The designer spends his time turning military storage facilities and warehouses upside down in his hunt for surplus stock; whipping airplane parachutes into romantic gowns, and transforming 100 percent silk vintage aviators’ maps into jackets and dresses.
In between, he’s taken on the new role of Timberland’s collaborator at large, having relinquished his role as global creative director earlier this month. He also has a new store on Marshall Street in London’s Soho; a bigger headquarters in Hackney, east London, and myriad plans in the pipeline.
In an interview, the designer said he’s still working closely with Timberland on innovation and the Earthkeepers by Raeburn footwear collection. He’s also put a renewed focus on his own clothing and accessories collection, which is made from repurposed military clothing and supplies, or recycled polyester, organic cotton and merino wool.
At the start of lockdown here, in the summer of 2020, Raeburn also introduced Raefound, a capsule collection of original, unworn military pieces purchased from government offices in the U.K. and Continental Europe.
“What could be more radical than making nothing?” said Raeburn in an interview, referring to the Raefound, items which he picks out himself and runs through quality control before adding his label.
Prices start at around 35 pounds for a camouflage bush hat, while T-shirts cost 79 pounds, and an all-purpose parka costs 299 pounds.
“We do as little work as we can on the clothing, and we keep the price low,” said the designer, adding that while Raefound is a popular collection, it was “divisive” when it launched.
He said consumers would often ask why they couldn’t just swing by the local Army & Navy surplus store and pick up similar items. “I’d tell them ‘Of course, please do!’ There are hundreds of thousands of pieces out there, clothing that already exists. Why not buy it?”
Raeburn said the surplus clothing hanging in his shop has the added advantage of being new, never worn, and comes in full-size sets. They’re not just one-off pieces.
Raefound is also proof that fashion isn’t the only industry with an oversupply problem.
Countries’ defense ministries and military bodies regularly need to produce multiple garments and uniforms for tens of thousands of people. The specs on those garments change over the years, but nothing gets discarded.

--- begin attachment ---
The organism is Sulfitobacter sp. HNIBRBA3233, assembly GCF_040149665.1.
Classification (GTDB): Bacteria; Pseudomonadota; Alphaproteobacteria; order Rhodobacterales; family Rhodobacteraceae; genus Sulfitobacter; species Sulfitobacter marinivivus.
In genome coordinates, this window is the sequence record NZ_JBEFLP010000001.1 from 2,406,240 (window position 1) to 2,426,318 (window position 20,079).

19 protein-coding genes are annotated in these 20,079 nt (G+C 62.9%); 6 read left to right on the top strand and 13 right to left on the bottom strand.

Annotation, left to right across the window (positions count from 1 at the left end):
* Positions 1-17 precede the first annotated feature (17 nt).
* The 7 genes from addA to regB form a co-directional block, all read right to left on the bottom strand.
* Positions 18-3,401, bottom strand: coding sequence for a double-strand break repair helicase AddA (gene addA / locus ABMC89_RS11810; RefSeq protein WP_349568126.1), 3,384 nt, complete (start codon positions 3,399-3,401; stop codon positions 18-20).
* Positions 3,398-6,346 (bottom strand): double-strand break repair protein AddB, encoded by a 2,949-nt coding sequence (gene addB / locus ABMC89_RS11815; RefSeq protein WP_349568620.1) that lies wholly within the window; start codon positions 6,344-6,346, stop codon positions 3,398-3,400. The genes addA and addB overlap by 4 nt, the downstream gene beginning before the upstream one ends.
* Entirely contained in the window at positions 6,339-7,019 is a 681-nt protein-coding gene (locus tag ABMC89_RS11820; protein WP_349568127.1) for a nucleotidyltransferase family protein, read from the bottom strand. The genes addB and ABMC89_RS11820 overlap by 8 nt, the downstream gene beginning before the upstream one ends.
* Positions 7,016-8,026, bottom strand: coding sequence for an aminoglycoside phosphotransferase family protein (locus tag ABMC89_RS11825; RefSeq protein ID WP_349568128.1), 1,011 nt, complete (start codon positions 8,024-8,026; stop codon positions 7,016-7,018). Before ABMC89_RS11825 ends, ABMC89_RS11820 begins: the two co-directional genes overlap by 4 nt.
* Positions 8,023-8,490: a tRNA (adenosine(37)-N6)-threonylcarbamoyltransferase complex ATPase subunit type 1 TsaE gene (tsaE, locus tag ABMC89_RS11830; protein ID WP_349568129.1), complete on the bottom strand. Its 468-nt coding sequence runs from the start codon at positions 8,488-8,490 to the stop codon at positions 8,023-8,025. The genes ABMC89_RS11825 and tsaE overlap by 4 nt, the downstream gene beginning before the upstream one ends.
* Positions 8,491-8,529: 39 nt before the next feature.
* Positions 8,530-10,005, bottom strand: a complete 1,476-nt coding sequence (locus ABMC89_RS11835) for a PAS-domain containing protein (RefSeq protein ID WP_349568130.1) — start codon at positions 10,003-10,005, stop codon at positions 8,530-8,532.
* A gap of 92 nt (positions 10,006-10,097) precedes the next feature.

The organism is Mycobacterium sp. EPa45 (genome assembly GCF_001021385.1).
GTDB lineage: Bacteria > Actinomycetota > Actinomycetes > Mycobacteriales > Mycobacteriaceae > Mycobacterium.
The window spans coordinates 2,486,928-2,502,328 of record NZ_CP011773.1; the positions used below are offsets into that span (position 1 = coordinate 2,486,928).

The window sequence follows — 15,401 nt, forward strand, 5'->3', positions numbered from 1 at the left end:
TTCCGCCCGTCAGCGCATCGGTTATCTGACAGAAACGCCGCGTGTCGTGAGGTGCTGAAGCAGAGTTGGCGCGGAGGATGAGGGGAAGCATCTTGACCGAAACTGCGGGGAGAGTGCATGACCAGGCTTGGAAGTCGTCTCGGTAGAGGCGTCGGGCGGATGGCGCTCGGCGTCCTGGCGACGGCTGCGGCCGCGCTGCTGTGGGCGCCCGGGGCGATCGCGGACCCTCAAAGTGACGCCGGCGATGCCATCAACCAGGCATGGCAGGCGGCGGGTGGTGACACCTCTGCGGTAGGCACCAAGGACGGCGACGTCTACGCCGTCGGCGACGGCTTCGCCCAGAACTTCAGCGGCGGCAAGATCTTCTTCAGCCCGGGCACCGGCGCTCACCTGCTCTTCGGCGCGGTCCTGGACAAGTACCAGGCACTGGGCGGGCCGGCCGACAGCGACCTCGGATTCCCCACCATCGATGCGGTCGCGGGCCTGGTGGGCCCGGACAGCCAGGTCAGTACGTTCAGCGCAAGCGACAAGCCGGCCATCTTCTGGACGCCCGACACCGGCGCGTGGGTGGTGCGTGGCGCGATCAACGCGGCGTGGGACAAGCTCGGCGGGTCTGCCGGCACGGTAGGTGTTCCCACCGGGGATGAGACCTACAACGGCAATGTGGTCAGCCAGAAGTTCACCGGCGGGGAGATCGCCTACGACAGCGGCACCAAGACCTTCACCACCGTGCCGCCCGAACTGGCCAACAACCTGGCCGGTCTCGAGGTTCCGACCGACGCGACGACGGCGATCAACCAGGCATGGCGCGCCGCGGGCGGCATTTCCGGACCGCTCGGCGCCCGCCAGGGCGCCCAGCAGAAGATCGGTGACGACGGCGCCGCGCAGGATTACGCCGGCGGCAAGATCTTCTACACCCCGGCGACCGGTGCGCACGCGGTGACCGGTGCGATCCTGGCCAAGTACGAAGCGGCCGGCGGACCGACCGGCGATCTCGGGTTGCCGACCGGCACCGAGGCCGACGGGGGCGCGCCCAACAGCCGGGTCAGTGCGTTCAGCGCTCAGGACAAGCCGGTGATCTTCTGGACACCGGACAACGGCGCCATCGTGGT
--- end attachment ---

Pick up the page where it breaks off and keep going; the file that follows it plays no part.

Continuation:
Right now, at the Marshall Street store, Raeburn is selling items such as Yugoslavian military mountaineers’ jackets. How old must they be, given that Yugoslavia ceased to exist in the early ’90s?
Despite their vintage they’re certainly cool, with oversize hoods, places to store sticks and branches, and a delicate, pointillist camouflage print with flecks of khaki, green, and dark brown.
Raeburn’s other military leftovers include featherweight silk scarf maps from the 1950s. Pilots and other military personnel carried them in case they found themselves behind enemy lines and needed to make a quick escape.
Silk is more robust than paper, water-resistant and easier to carry around, and hide, than a traditional map.
The scarves are printed with delicately detailed maps of northern Europe and the former USSR. Raeburn has pieced them together into zip-front jackets and will make bespoke items, such as shirtdresses, from the supply he’s purchased.
The Marshall Street store may be small, but it’s a mighty example of sustainable fashion retail.
It’s filled with puffers made from (and stuffed with) recycled polyester; bags crafted from pilots’ anti-gravity suits, and long dresses fashioned from what appear to be fat silk ribbons, but are really strips cut from old airplane parachutes.
Those dresses hark back to Raeburn’s first collection in 2009 when he spun a 28-feet pilot’s parachute into eight pieces of clothing.
The designer said the new store, at 2 Marshall Street, not far from Carnaby Street, has been a “lightning rod” for the brand.
“We needed an outpost in central London, an opportunity to speak to people directly,” said the designer, adding that the store works “in tandem” with his newly expanded space in Hackney, which houses the brand’s atelier and technical laboratory, wholesale showroom, and archive. It also serves as a retail store.
Raeburn said more stand-alone stores could be in the pipeline, perhaps in Continental Europe while his various brand collaborations will continue, too. Of late he’s been working with Aesop on fabric bags to wrap or transport the soap and beauty products.
Raeburn remains close to the team at Timberland, and said they’ll continue to innovate together.
Timberland describes its Earthkeepers by Raeburn footwear collection as representing “the highest level of eco-innovation,” with soles made from 75 percent renewable sugar cane and responsible natural rubber from trees.
With regard to his own brand, Raeburn said he’s aiming to produce “truly circular, recyclable product;” work more with regenerative agriculture, and produce in small lots, with as little waste as possible.
He produces the collections in Europe, but also in small London factories, working with “best-in-class” manufacturers.
He’ll never stop hunting for all those forgotten stacks of clothing, blankets, supplies and displaying them proudly inside the store. “We don’t take anything for granted and we just want to do things right,” he said.